Paul, I’ve acquired a steamer as you suggested but haven’t tried it out yet - perhaps next weekend, but it’s becoming really busy at this time of the year. It’s all about priorities, and the boatbuilding tends to take a backseat when there other things that need doing.

    Regards, John T.
     

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  3. PAR
    Joined: Nov 2003
    Posts: 18,645
    Likes: 381, Points: 93, Legacy Rep: 3967
    Location: Eustis, FL

    PAR Yacht Designer/Builder

    What are you using as a "sanding sealer"? What I use is a neat coating of epoxy, to lock down what's there and seal the surface. This assumes she's reasonably fair first (you've already focused on seams and lap joints, etc.). If not, I long board the whole hull to identify obvious highs and lows. I knock down the highs and fill the lows (fairing compound like QuikFair) then long board again to see how good things got filled. Once the surface is close, then a building/blocking primer is applied, unless areas around high spots wore through the sealing coat (straight epoxy). If this is the case I'll touch-up those areas, or consider another whole boat sealing coat.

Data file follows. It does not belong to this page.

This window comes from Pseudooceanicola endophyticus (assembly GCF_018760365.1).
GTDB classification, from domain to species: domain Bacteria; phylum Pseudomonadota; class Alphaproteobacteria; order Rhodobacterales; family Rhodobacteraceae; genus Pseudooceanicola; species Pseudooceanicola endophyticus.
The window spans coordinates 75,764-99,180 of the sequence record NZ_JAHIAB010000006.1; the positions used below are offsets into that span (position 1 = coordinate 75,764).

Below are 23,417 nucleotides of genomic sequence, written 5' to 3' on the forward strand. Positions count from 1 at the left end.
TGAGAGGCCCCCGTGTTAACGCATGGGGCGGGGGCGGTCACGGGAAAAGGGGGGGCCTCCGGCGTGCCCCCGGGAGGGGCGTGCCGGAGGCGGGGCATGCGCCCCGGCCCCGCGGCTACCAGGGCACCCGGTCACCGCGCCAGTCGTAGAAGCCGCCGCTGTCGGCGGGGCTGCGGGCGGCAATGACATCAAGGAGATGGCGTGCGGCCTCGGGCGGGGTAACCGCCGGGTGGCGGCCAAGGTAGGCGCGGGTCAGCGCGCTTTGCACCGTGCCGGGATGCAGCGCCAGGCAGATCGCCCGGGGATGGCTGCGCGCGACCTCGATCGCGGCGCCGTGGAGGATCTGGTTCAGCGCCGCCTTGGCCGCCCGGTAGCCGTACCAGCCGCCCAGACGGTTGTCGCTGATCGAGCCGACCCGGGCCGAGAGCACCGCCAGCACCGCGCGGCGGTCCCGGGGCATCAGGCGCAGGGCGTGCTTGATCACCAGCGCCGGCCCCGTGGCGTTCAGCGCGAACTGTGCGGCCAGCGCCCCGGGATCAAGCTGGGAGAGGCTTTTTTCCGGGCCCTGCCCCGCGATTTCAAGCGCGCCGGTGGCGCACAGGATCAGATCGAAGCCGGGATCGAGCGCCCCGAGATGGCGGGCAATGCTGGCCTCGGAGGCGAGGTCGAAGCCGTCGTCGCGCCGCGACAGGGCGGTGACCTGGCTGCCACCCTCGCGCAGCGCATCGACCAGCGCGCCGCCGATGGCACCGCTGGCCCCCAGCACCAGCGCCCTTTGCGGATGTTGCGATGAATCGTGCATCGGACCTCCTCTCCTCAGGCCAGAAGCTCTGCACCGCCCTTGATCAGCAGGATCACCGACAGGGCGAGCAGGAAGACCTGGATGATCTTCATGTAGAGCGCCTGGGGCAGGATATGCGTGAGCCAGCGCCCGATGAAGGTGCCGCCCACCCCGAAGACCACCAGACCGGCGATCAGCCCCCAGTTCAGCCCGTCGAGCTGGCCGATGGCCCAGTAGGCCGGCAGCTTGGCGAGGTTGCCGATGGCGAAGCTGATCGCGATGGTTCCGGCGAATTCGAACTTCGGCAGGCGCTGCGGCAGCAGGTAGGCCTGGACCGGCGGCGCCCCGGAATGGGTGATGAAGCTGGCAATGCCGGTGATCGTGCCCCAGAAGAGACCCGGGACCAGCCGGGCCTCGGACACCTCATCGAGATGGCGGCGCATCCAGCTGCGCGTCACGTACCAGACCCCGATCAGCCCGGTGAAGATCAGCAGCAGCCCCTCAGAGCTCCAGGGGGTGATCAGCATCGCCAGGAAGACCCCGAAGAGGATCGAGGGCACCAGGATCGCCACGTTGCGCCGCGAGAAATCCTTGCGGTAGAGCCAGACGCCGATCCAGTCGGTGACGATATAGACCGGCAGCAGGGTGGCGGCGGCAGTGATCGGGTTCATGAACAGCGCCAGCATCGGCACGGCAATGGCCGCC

With this prep done, the whole hull is "dusted" with primer and "blocked" with a long board and moderate paper, again to further identify highs and lows, which should be pretty sallow at this point. Usually, it just requires a few more rounds of filling with bulking primer, typically only in areas that need it. Once this is completed it should be pretty darn fair and I apply a final coat of primer as a continuous base for a top coat.

    FWIW, fairing and smoothing operations are not pleasant, no zen, just elbow pain and tedious motions, until it's right. Most eventually toss up their hands and say close enough, then wish they hadn't given up after the shiny stuff goes on. To be honest, it's tough for a novice to get a fair and smooth hull on their first few projects.